FIG. 1 illustrates a top view of preferred sensor topology. The reference thermistor is aimed to measure the ambient temperature. The ambient temperature signal provides the feedback to a closed-loop heater thermistor control circuit. The control circuit is designed to keep the heater temperature constantly above the ambient temperature. The upstream and downstream thermistors besides the heater thermistor are worked as temperature sensing elements.

The working principle behind the fluid speed measurement in a fluid passage is primarily based on anemometry and calorimetry. Since the heater thermistor is operating under constant temperature mode, two major embodiments in the present invention are included:

    • (1) The heater thermistor and reference thermistor are working together as an MEMS constant temperature mode anemometer, which could measure a large dynamic flow rate.
    • (2) The heater thermistor and the two downstream/upstream thermistors comprise a calorimetric mode flow sensor, which could measure a lower dynamic flow rate with a better accuracy than feature (1).
    • (3) Consequently, combined the features (1) and (2), a large dynamic range (high turn-down ratio) flow sensor can be accomplished.

The open slots on the porous silicon island are designed to isolate the lateral heat conduction through the passivation dielectric films which is crucial to the measurement accuracy.

FIG. 2 depicts a side view for a pictorial illustration of a conventional MEMS thermal flow sensor (prior art). A suspending membrane structure is illustrated.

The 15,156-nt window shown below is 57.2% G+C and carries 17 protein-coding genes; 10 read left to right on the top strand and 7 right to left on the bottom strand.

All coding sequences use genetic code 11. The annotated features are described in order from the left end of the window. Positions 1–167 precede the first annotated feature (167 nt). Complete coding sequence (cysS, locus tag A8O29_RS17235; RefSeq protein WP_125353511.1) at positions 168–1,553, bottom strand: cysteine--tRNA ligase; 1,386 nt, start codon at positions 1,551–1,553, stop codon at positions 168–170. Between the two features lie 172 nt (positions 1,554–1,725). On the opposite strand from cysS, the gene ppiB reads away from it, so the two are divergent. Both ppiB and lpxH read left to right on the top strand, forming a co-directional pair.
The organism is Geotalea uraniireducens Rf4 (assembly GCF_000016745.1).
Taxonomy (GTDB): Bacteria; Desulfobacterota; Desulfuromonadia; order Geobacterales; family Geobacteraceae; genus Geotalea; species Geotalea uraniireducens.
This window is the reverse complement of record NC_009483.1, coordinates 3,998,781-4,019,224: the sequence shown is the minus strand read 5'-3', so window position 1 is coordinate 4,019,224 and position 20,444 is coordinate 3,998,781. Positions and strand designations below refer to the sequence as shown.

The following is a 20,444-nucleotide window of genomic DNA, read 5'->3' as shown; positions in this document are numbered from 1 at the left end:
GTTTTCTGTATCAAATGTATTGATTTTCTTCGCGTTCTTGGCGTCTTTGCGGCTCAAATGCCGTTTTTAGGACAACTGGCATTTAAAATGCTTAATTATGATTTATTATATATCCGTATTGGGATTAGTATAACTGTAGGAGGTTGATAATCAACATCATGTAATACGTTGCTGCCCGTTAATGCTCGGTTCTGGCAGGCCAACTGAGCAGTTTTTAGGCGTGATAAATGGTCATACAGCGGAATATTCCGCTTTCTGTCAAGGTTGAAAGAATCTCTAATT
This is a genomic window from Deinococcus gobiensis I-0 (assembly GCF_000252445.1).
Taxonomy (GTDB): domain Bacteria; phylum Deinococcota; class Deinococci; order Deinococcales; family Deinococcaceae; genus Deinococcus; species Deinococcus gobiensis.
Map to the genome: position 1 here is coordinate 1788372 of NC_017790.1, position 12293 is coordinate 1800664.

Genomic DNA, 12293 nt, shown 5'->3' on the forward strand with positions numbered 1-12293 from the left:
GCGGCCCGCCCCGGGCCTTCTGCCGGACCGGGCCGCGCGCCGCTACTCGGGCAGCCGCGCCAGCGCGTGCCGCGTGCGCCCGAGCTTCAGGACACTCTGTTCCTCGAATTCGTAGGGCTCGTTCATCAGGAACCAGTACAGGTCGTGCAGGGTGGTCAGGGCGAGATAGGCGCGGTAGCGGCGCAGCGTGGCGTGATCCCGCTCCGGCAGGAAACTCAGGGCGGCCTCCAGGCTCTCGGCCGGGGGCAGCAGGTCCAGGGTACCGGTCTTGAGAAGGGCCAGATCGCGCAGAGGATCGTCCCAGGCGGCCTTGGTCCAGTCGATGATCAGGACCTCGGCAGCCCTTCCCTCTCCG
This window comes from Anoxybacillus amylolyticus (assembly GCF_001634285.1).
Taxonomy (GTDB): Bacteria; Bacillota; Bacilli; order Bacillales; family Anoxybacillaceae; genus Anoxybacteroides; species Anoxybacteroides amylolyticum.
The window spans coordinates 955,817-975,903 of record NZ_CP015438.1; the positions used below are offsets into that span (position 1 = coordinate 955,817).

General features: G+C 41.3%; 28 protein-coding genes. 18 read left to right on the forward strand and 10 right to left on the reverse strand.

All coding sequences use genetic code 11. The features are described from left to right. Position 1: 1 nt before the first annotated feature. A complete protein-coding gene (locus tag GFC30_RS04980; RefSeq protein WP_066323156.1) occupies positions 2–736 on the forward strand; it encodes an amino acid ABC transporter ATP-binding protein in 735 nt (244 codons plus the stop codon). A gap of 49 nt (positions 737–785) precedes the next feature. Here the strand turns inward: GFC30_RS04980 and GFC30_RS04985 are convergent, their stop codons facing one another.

FIG. 3(a) through (h) illustrates the detailed micro-fabrication process of one of the preferred embodiments. Referring to FIG. 3(a), a silicon nitride film, 210, of 0.1˜0.3 μm is first deposited on silicon substrate, 200, preferably using LPCVD. A conductive (doped with either phosphorus or boron) polycrystalline silicon film, 220, with a thickness of 0.1˜0.5 μm is subsequently deposition using LPCVD process followed by the deposition of metal electrode, 240.

A standard spin-on glass (SOG) process is then followed to construct the cavity support, 230, with a thickness preferably in the range of 0.8˜5.0 μm (FIG. 3(b)).

In view of FIG. 3 (c), doping the glass either using ion implantation or conventional doping process to define the sacrificial area, 250 and 260, can significantly enhance the etch rate of the glass using hydrofluoric acid. The detailed doping process can be found in U.S. Pat. No. 6,620,712 as previously described.

The upper conductive layer, 280, of the said cavity is preferably made by polycrystalline silicon film, 280, with a thickness of 0.1˜0.5 μm. This is followed by the deposition of the electrode 245. (FIG. 3(d))

In view of FIG. 3(e), the sensor membrane is preferably made by LPCVD silicon nitride film, 290, with a thickness of 0.8˜2.0 μm.

Subsequently is the process of making mass flow sensors for which the detailed process can be found in US Pat. Pub. App. No. 2007-0011867. As shown in FIG. 3(f), it includes deposition of sensing elements 350, fabrication of reference thermistor 320, deposition of bonding pads 330, etch open for pads opening 340 as well as open of isolation openings 310, 312, 314, and 316.

In view of FIG. 3(g), either dry or wet etch can be performed to open the path to the upper capacitor cavity electrodes 245

Finally, as shown in FIG. 3(h), hydrofluoric acid etch of the sacrificial glass will remove the glass in the defined cavity and open the path to the lower electrode, 240, and consequently conclude the fabrication process.

In this preferred embodiments, the thermal mass flow sensing elements are well isolated with the air while the voltage applied to the upper and lower electrodes of the cavity shall excite the vibration modes of the cavity causing the membrane to vibrate such that any foreign materials on the surface could be removed.